We here present an original design, composed of five distinct plates, arranged and numbered for practical use. The illustration (page 367) represents a raised pie. It may be filled to suit the taste with either meats or game.
Figure 1 shows the pie complete, with top of savory or aspic jelly, surmounted by a butter lamb on a chopped parsley bed, and piped in butter. Cornucopias on each corner are filled with root flowers, making a horn of plenty.
The directions are as follows: Prepare the dough as usual for raised pie, and then determine the size. Next cut the base - not less than one-half inch in thickness - as per figure 2. Dock with a fork to prevent blistering, and lay aside on the pan ready for baking. Then prepare the oval bottom, as per figure 3, wash over with egg, and place evenly on center of the base. Now roll out dough, half an inch thick, in a narrow strip, long enough to go all round the oval bottom (measure outside of oval by passing a string around it); cut it straight and even, one inch wide. Wet the ends, which should be cut slanting to make them fit closely, and the lower edge, and wrap this around the oval piece which lies on the base, joining ends and bottom edge securely. The edge of the strip will rest on the base, with the oval piece inside. Now fill this case to within half an inch of the top with bran, place over it a thin cover of dough (with a small hole in the center); wash the outside (except the top, which only serves to keep the side in place, and is not used) with egg, and bake in a moderate oven until it takes on a fine chestnut brown. While cold, cut out top, turn out bran, and the shell is ready for filling. It is better to make the shell the day before using, so as to fill it at leisure. To make the cornucopias, fold up the dough the same as you would in making a paper cone, and also fill with bran. Bake them sepa rately from the pie. Now fill shell with meat or game, and next place the savory jelly (which should be ready cut in pieces one-half inch square) on the top, as per figure 6. Now mold a butter lamb and place on top of jelly, as per figure 7. Add the chopped parsley, as per figure 8; also place the cornucopia in position. Place the cut roots (see figure 4) one in each cornucopia (see figure 9); place a rim of sliced lemon on the top edge, as shown in figure 1, and add the small cut root flowers at base of the cornucopias, securing them with butter. Pipe the pie any design you choose, or, as in the design, using butter instead of sugar. A little parsley under each cut root flower on the cornucopias adds to the effect. Soften the butter by working it with a knife, not warming, adding a little yolk of egg to bring it to the required softness, and a little flour to toughen it. Figure 5 shows one of the cornucopias before it is placed on the shell. Serve cold, with a salad, on a large napkin, with a little parsley around it, The meat used for filling should always be cold. It is a summer dish, and looks well on the table.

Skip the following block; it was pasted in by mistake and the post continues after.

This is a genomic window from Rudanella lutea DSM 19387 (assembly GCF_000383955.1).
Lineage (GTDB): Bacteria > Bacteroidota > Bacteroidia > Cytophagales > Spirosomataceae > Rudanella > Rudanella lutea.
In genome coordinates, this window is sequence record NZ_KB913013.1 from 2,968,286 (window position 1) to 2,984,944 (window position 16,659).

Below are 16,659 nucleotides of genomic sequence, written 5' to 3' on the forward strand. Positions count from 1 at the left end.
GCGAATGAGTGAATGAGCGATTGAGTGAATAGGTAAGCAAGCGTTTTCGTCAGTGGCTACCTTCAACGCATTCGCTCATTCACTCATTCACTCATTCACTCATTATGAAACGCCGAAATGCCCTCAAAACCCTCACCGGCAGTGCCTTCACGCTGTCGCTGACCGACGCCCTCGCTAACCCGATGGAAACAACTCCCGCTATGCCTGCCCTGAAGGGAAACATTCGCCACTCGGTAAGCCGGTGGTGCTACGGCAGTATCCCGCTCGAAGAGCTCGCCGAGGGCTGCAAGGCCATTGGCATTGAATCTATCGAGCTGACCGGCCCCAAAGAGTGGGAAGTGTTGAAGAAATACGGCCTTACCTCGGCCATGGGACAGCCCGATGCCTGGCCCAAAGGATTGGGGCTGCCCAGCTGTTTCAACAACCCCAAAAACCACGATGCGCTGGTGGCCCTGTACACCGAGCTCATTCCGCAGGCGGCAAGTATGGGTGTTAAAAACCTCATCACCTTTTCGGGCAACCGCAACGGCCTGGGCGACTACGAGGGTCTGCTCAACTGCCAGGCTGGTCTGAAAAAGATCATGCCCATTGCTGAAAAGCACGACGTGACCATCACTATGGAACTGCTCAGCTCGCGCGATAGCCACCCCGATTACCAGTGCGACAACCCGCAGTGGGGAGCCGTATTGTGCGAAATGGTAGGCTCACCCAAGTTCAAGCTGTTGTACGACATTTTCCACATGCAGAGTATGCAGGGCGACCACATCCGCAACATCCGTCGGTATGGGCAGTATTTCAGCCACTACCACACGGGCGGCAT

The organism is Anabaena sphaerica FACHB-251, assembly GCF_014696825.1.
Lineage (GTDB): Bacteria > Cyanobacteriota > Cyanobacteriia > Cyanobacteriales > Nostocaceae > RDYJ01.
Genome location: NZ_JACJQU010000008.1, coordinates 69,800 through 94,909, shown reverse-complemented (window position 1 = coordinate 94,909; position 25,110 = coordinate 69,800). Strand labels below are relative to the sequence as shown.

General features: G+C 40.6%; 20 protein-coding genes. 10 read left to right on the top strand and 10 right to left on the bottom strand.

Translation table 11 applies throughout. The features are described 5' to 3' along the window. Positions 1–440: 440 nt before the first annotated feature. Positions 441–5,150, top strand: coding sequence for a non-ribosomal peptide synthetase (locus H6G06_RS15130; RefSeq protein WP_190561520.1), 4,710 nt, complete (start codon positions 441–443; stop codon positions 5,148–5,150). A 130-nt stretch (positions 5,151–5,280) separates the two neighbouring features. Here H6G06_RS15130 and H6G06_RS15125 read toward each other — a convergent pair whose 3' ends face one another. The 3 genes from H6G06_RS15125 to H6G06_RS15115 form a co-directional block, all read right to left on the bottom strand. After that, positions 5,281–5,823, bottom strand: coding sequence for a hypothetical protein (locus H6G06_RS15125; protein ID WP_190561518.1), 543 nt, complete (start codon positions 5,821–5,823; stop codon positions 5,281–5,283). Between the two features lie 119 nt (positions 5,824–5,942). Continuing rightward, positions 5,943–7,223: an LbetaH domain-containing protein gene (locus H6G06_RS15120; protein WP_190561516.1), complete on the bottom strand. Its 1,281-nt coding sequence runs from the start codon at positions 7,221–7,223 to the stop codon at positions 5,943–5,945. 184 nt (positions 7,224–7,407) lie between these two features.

The special directions for making the crust for raised pie are aa
follows: Take a quarter of a pound of lard for every pound of flour, add half a pint of water, also a pinch of salt; to make it, add the lard to the water, bring it to a boil, then add it to the flour and mix as quickly as possible; when mixed wrap it up in a cloth to keep warm. Make into the shape or shapes selected as quickly as possible, as when it gets cold it hardens; when cold it will retain any shape given it while warm. You can use pie-molds, in which case simply line the mold with the paste, when the pie is made it is well to allow it to stand all night if possible, to get fully fixed before baking. Before adding any leaves or other paste decorations wash it with yolk of eggs, then add the paste leaves, and do not wash them. The pie will then bake a rich brown, while the leaves remain a pale color, giving a pretty effect.
A very nice meat for filling is made as follows: Bone two calves' feet; chop fine boiled chitterlings; cut up and stew over a gentle fire for an hour two chickens, and two sweet breads, in a quart of veal gravy; season with cayenne pepper and salt; then add six or eight force-meat balls (that have been boiled); four boiled eggs quartered; and, when stewed enough, let stand until nearly cold, and place it in pie, cover with aspic jelly, and ornament as above directed. In case you do not wish to use the butter-lamb and aspic jelly, after filling in meat, place four quarters of a hard-boiled egg at equal distances apart on the top of the meat, and strew a few cold green peas or asparagus tops on it. This gives a pretty effect, and saves the trouble of making the aspic jelly. The shell may be filled with any cooked cold meat. Rabbits make a nice filling, stewed with a nice cut or two of ham or salt pork. Make a force-meat out of the livers beaten in a mortar until fine, adding freely of pepper and salt, a little nutmeg, and a few sweet herbs. Partridges, or any game birds, may be used, bearing in mind that the pie is always to be served cold.